A lot of companies offer their strings in different gauges, e.g. “light”, “medium”, “heavy”. A different gauge has a direct effect on the tone: A light, thin string vibrates more strongly and longer because of its low mass but transmits less energy to the bridge and the instrument. On the one hand this leads to better response and a long sustain, on the other hand to a weaker sound. Thicker strings with a higher tension produce a louder sound richer in higher positions. It is important to find out the right tension which is optimal for the individual double bass because of a strong pressure caused by a high tension on the top can have a negative effect on the tone qualities. If you want to find out how the gauge of a string alters the tone you can try out when tuning up or down. If the double bass sounds better after having lowered the pitch, you should try out thinner (lighter tension) strings and if it sound better after having raised the pitch, you might need thicker (higher tension) ones. Some companies give the tension of an individual string (in N, kp or Ibs) which are very useful if you want to compare various strings an mix strings of different brands.
A further possibility to reduce the pressure on the top (while the string’s tension is the same) is to keep the angle of the strings measured at the bridge flatter. This you might achieve through a lower action, or a raised saddle

Bassist Paul Warburton remembers:
“When I started playing in about 1956, the Artone gut strings were almost everybody’s choice for the G and D. The A and E were almost always steel Lycons. This was mainly a jazz genre choice. The Red-O-Ray gut strings were, I think, next in popularity, in jazz anyway. They were odd looking strings in that they were gut strings dyed to a red color! (There’s a Gerry Mulligan album that has a photo of the band laying down on the floor and the shot from above, shows Bill Crow’s bass with those Reds on it.)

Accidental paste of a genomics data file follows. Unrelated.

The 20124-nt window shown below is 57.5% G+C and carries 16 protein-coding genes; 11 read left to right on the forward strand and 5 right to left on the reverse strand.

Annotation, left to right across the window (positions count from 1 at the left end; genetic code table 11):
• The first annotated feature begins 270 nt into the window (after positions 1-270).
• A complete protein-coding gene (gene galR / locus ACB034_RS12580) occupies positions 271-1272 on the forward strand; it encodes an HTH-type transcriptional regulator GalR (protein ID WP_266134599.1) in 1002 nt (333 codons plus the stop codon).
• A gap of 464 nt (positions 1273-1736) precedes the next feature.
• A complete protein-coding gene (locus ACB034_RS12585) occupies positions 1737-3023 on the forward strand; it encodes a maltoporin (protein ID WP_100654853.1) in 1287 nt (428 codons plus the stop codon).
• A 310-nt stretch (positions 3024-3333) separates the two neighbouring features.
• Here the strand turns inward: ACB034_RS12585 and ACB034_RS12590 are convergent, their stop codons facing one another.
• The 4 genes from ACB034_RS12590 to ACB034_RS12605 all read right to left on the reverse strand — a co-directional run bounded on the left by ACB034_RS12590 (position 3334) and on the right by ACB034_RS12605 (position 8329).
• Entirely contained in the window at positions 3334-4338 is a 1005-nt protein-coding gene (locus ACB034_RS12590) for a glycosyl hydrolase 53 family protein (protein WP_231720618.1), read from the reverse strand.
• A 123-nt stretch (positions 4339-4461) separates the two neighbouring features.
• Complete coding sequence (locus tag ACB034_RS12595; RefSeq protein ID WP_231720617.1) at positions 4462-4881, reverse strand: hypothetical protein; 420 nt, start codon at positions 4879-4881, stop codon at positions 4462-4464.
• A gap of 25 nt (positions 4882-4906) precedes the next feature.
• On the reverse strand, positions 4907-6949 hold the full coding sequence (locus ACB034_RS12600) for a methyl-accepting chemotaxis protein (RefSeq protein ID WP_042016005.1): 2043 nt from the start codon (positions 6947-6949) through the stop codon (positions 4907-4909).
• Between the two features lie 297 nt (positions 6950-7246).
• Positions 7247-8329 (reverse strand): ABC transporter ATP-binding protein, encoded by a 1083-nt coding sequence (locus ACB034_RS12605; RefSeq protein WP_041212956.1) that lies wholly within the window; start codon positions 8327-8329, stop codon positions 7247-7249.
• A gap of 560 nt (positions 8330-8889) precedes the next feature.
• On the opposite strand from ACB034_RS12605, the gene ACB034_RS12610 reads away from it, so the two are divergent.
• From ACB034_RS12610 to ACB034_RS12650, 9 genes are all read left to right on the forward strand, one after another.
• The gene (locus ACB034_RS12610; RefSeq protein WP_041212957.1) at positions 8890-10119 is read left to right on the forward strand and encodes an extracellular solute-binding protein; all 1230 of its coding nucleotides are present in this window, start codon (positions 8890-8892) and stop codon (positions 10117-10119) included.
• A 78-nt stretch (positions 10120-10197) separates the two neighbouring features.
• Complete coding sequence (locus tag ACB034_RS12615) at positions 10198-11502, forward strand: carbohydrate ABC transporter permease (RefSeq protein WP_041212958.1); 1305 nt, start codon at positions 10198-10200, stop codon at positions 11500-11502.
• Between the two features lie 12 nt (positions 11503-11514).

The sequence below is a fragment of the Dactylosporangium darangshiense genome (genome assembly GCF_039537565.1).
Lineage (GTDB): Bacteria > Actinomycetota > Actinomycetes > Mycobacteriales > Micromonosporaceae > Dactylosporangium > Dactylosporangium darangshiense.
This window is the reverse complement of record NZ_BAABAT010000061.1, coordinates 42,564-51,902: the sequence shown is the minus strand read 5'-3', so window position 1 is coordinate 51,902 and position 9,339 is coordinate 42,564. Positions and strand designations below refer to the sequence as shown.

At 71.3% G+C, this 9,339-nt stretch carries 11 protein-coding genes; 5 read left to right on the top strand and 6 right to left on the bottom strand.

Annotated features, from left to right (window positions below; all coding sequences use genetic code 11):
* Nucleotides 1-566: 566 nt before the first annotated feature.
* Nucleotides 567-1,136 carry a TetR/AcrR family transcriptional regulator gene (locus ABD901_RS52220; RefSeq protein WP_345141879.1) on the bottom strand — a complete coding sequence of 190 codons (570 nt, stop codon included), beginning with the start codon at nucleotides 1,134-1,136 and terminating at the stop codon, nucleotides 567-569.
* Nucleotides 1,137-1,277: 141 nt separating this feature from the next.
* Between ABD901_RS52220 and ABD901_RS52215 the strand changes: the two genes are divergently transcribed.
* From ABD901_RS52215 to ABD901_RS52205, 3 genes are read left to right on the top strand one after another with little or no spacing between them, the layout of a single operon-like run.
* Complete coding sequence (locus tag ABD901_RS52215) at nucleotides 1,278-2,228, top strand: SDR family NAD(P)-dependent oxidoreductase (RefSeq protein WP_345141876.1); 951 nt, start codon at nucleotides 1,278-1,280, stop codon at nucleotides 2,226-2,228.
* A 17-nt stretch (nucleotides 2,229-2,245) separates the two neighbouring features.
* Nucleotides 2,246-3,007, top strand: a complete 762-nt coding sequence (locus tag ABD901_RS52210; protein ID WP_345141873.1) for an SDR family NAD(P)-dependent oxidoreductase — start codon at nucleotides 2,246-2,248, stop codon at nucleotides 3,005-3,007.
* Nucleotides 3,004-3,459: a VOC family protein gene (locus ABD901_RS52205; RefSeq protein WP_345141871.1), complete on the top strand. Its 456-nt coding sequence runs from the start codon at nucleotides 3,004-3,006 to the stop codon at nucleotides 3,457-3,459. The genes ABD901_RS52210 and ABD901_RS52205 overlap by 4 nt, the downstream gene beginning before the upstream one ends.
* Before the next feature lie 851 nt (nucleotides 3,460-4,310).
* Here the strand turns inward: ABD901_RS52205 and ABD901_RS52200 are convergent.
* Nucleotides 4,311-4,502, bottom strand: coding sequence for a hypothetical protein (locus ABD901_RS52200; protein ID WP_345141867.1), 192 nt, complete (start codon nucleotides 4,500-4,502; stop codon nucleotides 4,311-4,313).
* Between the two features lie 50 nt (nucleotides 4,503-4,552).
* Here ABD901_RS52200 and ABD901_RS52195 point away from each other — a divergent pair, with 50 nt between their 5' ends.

I lived in Aspen Colorado in the mid 1960s and Gary Karr, John Deak and many other future great bassists who were there studying with Stuart Sankey were all using Eudoxa both in orchestra tuning and solo tuning.
The Lycon steel strings became most popular as the first steel strings in the late 50s. early 60s. The great jazz bassist Red Mitchell, to my knowledge was the first bassist to switch to all steel Lycons. Ray Brown had a business deal with Lycon, endorsing his own personal version of Lycon. They were not as heavy as the regular ones in terms of tension, and a bit easier to play. They came packaged in a nice plastic envelope with an autographed picture of Ray in the clear plastic window! These strings were kind of a Thomastik kind of high tension string that were fabulous for pizz sustain, but pretty awful for bowing. They suddenly went out of business and disappeared from the market. At this time, Thomastik became the state of the art jazz pizz string.”

5 Responses to Strings

  1. Unsatisfied says:

    This didn’t help me pick strings at all

  2. says:

    Very interesting, I enjoyed the article.

  3. Thanks for the article, interesting and informative and answered my questions

  4. When metal strings came out and replaced gut, it forever changed the instrument. First, players could then play at higher tension, which enabled luthiers to set their strings lower and lower. It also enabled them not to have such a ‘scoop’ or camber in the fingerboard, so this too lowered the strings. So now you have a louder bass (with metal), you have easier to play, with far lower strings. When the G string went from 10mm down to 3 or 4, that’s quite a difference! Players then started to transcend the limits, playing the Bach cello suites, violin music on the bass (!) and jazz players like Eddie Gomez could really ‘rip’ on the bass (like a horn player) would. Still, players opt for that true (vintage) sound of Paul Chambers, can buy the old fashioned guts which are still the number one set for Rockabilly (expensive!), but worth it the playability and sound timbre.